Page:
Schizoaffective Disorder vs Schizophrenia

Psychological disorders are often a source of discomfort because of the general lack of understanding about the nature of such conditions. While there are many different types of psychological conditions, psychotic disorders (those involving a break between reality and the affected individual’s perception) are probably some of the least understood.

Schizoaffective disorder and schizophrenia both fall under the category of psychotic disorders, and although they share a lot of similarities, they are most certainly not the same thing. Here is a look at what these these two disorders are and their similarities and differences.

What is Schizophrenia?

In terms of the general public, schizophrenia is a term often used to refer to any sort of misunderstood and deep-rooted abnormality. Schizophrenia doesn’t necessarily mean a person hears voices (although auditory hallucinations can be a part); nor does it mean someone’s brain has split into multiple personalities.

Schizophrenia involves a disturbance in cognition, behavior, perception, emotion, and communication. An individual may present both “positive” symptoms (those in which thoughts, feelings, and behaviors are exaggerated beyond the established norm) and “negative” symptoms (those in which behaviors are exhibited below the established norm).

Additionally, there are five different types of schizophrenia:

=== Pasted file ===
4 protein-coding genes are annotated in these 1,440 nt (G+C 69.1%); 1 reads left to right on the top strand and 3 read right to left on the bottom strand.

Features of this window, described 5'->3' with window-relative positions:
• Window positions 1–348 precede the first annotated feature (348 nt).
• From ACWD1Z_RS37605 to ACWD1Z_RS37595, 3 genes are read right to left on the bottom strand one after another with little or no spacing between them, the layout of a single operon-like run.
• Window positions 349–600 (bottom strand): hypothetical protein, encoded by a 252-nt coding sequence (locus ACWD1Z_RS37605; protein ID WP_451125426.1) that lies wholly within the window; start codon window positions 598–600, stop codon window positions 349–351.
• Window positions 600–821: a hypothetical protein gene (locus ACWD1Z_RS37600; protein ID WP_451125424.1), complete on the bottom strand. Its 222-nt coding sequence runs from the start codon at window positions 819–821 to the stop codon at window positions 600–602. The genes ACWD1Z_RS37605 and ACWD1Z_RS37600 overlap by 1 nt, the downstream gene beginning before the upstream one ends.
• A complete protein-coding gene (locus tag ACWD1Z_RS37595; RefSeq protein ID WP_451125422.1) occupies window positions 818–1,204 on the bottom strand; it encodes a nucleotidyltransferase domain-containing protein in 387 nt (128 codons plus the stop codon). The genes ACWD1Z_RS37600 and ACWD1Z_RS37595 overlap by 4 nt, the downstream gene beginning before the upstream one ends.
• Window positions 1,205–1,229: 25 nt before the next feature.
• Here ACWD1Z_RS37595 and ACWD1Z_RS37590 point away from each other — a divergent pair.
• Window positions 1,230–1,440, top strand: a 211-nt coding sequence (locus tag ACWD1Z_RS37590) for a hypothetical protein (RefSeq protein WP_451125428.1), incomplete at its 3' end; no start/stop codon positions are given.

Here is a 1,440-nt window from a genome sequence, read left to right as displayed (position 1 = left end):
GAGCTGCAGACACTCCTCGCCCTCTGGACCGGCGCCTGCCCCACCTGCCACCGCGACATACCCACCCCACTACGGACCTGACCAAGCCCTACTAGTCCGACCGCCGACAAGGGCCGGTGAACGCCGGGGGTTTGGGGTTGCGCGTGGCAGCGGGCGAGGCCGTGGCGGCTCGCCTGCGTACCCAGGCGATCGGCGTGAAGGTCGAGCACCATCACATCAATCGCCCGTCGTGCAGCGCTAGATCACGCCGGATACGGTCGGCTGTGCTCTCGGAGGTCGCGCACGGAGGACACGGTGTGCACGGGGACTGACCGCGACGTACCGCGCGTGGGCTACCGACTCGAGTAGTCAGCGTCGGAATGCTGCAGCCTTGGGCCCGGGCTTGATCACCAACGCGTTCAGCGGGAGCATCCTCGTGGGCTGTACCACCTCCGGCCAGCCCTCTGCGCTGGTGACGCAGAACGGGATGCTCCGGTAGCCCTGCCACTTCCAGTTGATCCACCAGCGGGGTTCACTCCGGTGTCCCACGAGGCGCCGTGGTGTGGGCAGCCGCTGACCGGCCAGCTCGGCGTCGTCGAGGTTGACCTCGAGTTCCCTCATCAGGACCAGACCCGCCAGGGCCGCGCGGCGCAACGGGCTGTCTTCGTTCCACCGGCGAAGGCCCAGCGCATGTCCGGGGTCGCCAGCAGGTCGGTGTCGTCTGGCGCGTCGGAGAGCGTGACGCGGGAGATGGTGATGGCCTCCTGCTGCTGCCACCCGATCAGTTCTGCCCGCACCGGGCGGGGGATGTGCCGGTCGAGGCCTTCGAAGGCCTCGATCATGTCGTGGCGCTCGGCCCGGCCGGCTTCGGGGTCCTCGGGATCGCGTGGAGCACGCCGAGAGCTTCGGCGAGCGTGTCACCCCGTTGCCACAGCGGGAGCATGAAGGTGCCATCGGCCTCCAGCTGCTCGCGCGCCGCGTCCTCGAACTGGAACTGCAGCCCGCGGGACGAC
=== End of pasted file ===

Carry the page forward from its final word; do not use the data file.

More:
• Catatonic type: Its prime characteristic is very odd motor behavior, such as a nearly complete lack of movement or purposeless repetition.
  • Disorganized type: Speech, behavior, and affect (emotion) are all disrupted, but there is no organizing theme of symptoms.
  • Paranoid type: Characterized by an overriding delusion of persecution with very little disruption in speech or motor behavior. Auditory hallucinations may be common.
  • Undifferentiated type: Diagnostic criteria of schizophrenia in general are overwhelmingly present, but none of the other types’ criteria are sufficiently met.
  • Residual type: Some eccentricities and oddities of behavior or affect remain following an appropriate diagnosis of schizophrenia, but psychotic symptoms are not prominent.

What is Schizoaffective Disorder?

Schizoaffective disorder is a dual-natured psychological condition. While all of the diagnostic criteria for schizophrenia must be met, the additional issue of a mood disorder must be present. A mood disorder refers to an extreme disturbance of an individual’s emotions.

The two mood disorders particular to schizoaffective disorder are major depression and bipolar disorder. Major depression, or a major depressive episode, is defined as an overwhelming and potentially disabling sadness beyond the normal lows of life. Bipolar disorder’s prime characteristic is the presence of a manic episode, during which a person is filled with euphoria and frenetic thoughts and behavior to such an extent that certain impairments may ensue.

Additionally, there must be at least two weeks during which the mood disorder is not evident, but the psychotic symptoms are ongoing.

Similarities and Differences

Ultimately, the difference in schizophrenia and schizoaffective disorder is the presence of the mood disorder symptoms. The two may mimic each other as far as psychotic symptoms are concerned, which means it is extremely important to look beyond what may seem to be the obvious answer in diagnosis.

Although the isolation and dysfunction that often come with psychotic disorders can cause feelings of dysphoria, these are not the same as the presence of a mood disorder. Substance abuse is often a problem in unmanaged psychotic disorders and can contribute to what may seem like depression, mania, or even some psychotic symptoms.


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